This study examined the trajectories of alcohol use, cannabis use, suicide planning (SP), and nonsuicidal self-injury (NSSI) prior to hospitalization and examined the role of alcohol and cannabis use, independently and jointly, in predicting NSSI on a daily level and over time.
Participants included 71 adolescents hospitalized for suicide risk (75% female; 25% male; Mage = 15.79). All participants drank alcohol at least once in the prior 90-days. We conducted mixed effect models to assess the trajectories of alcohol use, cannabis use, and NSSI over the 90-days prior hospitalization. To test the effect of SP, alcohol use, and cannabis use on NSSI, we conducted logistic random effect models, while controlling for demographics.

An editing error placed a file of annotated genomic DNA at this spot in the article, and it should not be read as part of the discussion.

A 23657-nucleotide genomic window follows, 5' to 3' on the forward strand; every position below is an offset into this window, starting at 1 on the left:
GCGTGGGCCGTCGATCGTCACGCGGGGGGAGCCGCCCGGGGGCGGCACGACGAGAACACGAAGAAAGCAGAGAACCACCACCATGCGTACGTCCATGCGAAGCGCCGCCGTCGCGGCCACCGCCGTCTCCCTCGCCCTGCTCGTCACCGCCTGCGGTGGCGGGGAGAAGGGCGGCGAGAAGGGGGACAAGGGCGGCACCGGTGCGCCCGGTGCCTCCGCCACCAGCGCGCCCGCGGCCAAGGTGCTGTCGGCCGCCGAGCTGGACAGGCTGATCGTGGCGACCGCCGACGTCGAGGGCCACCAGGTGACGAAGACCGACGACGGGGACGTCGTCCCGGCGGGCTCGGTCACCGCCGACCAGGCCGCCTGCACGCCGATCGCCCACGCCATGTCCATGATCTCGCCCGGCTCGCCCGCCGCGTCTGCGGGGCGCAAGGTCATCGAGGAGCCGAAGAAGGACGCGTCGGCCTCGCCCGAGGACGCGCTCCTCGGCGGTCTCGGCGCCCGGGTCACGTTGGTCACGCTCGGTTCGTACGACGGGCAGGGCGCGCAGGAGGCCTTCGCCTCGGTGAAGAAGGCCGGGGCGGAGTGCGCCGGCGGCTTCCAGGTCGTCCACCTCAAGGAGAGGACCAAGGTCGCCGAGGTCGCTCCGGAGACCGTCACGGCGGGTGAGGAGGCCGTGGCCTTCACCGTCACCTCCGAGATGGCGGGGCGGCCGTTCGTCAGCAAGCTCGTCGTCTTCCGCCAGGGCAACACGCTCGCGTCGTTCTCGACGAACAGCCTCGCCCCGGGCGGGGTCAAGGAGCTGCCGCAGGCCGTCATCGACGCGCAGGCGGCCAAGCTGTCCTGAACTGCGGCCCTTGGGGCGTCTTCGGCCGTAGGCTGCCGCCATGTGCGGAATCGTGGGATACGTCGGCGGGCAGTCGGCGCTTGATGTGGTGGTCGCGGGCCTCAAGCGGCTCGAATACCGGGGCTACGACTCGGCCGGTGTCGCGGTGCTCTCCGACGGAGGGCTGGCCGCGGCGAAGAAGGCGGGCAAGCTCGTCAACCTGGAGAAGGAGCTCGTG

SP (OR = 4.47, p < 0.001) and suicide ideation (SI) (OR = 10.09, p < 0.001) significantly increased the odds of engaging in NSSI. Neither cannabis nor alcohol use independently predicted the odds of engaging in NSSI, however, the co-occurrence of alcohol and cannabis use increased the odds of engaging in NSSI on a given day (OR = 30.5, p < 0.05).
Study findings extend current knowledge about the longitudinal and day-to-day relationships between alcohol and cannabis use and NSSI. Results underscore the importance of developing interventions that address polysubstance use among suicidal adolescents engaging in NSSI.